Empowerment world-wide

Report on the WRI conference on Nonviolence and Social Empowerment in India

In February 2001, a little later than originally planned, 70 people from 20 countries and five continents met for one week at the Gandhi Labour Foundation in Puri at the Gulf of Bengal, in order to exchange experiences with empowerment, to raise questions and to search for new answers [1]. The place was chosen well. The Gandhi Labour Foundation, an educational center of the Gandhian union movement, lies at the edge of the place of pilgrimage Puri and only a few minutes walk from the picturesque beach of the Gulf of Bengal. The climate still was agreeable, even if for European circumstances very summery, and contributed very much to the relaxed conference atmosphere, as did the possibility of a cooling bath in the sea, and the friendly service by the personnel of the Gandhi Labour Foundation and the team of 20 volunteers of our Indian host organisation Swadhina. The Indian team of interpreters did a wonderful job, without which our communication would not have been possible. The organizers from Swadhina proved with their self-built simultaneous interpretation equipment, that much money can be saved through creativity.

The conference program stretched the bow from personal experiences with empowerment and disempowerment, over working in groups and organizations to social movements and to international cooperation (or disempowering tutelage?). To give an extensive overview is not possible in the framework of this article, and so we want to restrict ourselves to a few exciting aspects [2].

Definitions

The question what social empowerment actually means, what power we actually want, was approached from three different perspectives: José Araya from Chile, Pushpa Bhave from India and Ellen Elster from Norway approached the topic from their own background.

Ellen Elster, member of the WRI Executive, portrayed the successes of the women's movement of the 70's, which are very visible especially in the Scandinavian countries. However, which social changes did this "participation in power" bring about? She also gave serious critical thought to the increasing tendency of "professionalisation" of NGO's, that goes along with a reorientation towards lobbyism and dialogue with the ruling powers. This may lead to more influence on government decisions, however, does it also lead to more empowerment at the grassroots? [3]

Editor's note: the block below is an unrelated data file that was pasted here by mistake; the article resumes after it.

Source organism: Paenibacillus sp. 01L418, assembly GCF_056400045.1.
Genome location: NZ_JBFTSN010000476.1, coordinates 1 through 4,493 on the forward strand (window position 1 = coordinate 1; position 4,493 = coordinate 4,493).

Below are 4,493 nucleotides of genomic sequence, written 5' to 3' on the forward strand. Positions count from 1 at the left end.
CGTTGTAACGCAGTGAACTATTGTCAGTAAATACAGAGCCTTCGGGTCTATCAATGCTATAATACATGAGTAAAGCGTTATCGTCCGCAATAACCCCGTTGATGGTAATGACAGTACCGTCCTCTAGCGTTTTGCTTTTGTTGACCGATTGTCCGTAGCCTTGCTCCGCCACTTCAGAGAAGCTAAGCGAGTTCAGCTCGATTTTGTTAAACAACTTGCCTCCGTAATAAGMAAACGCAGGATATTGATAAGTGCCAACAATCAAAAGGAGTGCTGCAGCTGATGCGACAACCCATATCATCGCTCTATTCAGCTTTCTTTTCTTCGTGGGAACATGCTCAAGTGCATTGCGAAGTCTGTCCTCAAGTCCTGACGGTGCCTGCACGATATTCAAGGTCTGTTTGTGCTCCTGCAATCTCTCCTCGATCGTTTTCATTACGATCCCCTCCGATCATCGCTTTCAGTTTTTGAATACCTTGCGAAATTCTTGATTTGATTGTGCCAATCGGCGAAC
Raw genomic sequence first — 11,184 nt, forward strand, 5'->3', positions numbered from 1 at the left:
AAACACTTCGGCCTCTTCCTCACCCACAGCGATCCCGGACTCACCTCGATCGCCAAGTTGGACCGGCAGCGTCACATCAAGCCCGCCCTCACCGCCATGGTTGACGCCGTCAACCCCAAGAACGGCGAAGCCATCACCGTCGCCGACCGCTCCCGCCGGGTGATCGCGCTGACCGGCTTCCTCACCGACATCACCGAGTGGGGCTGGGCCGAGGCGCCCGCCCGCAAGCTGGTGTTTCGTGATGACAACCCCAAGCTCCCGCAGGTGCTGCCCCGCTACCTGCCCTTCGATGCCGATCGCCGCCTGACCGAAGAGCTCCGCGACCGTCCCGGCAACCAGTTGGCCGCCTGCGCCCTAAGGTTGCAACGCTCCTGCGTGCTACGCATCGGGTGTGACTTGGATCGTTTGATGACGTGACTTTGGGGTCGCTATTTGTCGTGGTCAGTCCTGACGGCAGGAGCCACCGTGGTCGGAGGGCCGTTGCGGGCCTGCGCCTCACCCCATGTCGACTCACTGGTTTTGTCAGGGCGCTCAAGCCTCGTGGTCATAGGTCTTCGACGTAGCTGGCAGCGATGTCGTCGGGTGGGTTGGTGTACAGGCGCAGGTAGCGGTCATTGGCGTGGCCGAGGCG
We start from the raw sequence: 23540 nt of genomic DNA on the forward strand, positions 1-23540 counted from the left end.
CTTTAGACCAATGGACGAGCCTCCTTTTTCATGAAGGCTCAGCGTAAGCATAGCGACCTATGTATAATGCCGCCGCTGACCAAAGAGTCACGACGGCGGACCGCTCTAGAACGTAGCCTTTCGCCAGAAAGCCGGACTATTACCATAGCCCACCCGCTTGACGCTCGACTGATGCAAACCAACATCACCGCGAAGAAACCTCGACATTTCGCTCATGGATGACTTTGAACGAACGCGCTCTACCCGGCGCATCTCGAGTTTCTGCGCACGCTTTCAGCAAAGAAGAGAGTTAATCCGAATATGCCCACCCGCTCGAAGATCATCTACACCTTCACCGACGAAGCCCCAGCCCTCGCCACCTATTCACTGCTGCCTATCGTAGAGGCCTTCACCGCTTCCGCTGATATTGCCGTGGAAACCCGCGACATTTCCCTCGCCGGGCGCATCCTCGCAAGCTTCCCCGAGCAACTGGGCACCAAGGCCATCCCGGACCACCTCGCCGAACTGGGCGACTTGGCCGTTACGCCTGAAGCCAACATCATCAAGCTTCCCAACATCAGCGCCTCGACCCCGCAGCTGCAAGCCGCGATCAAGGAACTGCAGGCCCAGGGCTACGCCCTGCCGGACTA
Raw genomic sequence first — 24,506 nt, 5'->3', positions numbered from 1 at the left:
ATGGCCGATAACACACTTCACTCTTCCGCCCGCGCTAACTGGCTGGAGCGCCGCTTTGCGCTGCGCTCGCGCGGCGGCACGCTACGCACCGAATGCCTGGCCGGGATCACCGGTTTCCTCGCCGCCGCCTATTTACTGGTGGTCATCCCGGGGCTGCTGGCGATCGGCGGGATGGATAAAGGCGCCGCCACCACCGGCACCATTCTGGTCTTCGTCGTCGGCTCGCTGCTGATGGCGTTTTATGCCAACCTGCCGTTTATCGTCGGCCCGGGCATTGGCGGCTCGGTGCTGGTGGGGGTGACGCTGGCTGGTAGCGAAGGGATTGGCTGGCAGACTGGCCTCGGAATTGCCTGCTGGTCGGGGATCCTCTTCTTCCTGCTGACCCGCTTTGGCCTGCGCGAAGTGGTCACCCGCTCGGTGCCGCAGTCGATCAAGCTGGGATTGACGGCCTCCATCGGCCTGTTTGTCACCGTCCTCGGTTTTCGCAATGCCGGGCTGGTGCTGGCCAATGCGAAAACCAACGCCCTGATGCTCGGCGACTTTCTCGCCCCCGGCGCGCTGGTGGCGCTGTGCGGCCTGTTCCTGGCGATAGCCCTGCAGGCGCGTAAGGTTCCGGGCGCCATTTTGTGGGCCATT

What power do we want?

In the first two days several workshops pursued aspects of the power we strive for, or against which we turn. Keith Goddard of Gays and Lesbians of Zimbabwe reported on attacks of the Mugabe government on gay and lesbians in Zimbabwe, that would essentially be justified with the "rights of the majority in opposition to the minority". It lead to a discussion on power, majority, minority and identity, and what relationship between these concepts exists [4].

In the report on her work, Amalia Paillalaf, teacher in an indigena community of the Mapuche-Tehuelche in Patagonia, Argentina, emphasised the necessity of the protection of the own indigenious identity. Amalia emphasizes the importance to also teach the traditional knowledge of their people in the school and to save it in writing. She had to ask the elderly to pass on this knowledge. At first they didn't want to, since they thought it would be of no more use today.

Furthermore the teaching in Amalia's school had to be organized in a way so that it corresponds to the living conditions of the Mapuche in the region, where they live over one hundred apart. So the children go to school for two weeks and then stay at home for one week, while the other siblings, who previously stayed at home to help, go to school.

Case studies

Case studies on different campaigns and movements, which had been commissioned especially for the conference, were an important element of the conference. They covered four topics: empowerment for economic alternatives, for social "decontamination", for the protection of the environment and for demilitarization [5].

Empowerment for economic alternatives

Resource persons on economic alternatives were: Khoboso Nthunya from SEWU (Self Employed Women's Union) from South Africa, an union for women who work in the informal sector; Srichandra Venkataramanan from the Indian organisation Swadhina, which was established in 1986; for both the economic empowerment of women is the main focus of their work; and Edda Isernhagen from Brazil from the organization Movimento dos Trabalhadores Rurais Sem Terra (MST), the Brazilian landless workers movement.

While SEWU primarily organises women in small businesses in South Africa, street vendors, Swadhina mainly organises women in rural areas. Both devoted themselves to empowerment of women. While SEWU placed the organising and advanced training of already economically independent working women as goal for itself - through support and education of abilities in the areas leadership, negotiation and Lobbying - Swadhina first aims to develop economic independence of women.

Furthermore SEWU promotes the formation of basic skills like management and conflict resolution and farther particular skills like house construction, carpenters, electricity. This are no traditional activities for women, but an area, in which they can well earn money and open their own small businesses. The women must finance a low part of these advanced trainings themselves, while SEWU contributes 80 percent of the costs [6].

For Swadhina, the economic empowerment of women is the main focus of their work since many problems of women have economic roots. The work comprises three steps: women must become confident that they are capable to be economically independent, their self-confidence must be strengthened and they must understand that they are equivalent to men in order to be able to protest against discriminations, like for example different wages. Finally, they must learn to deal with money.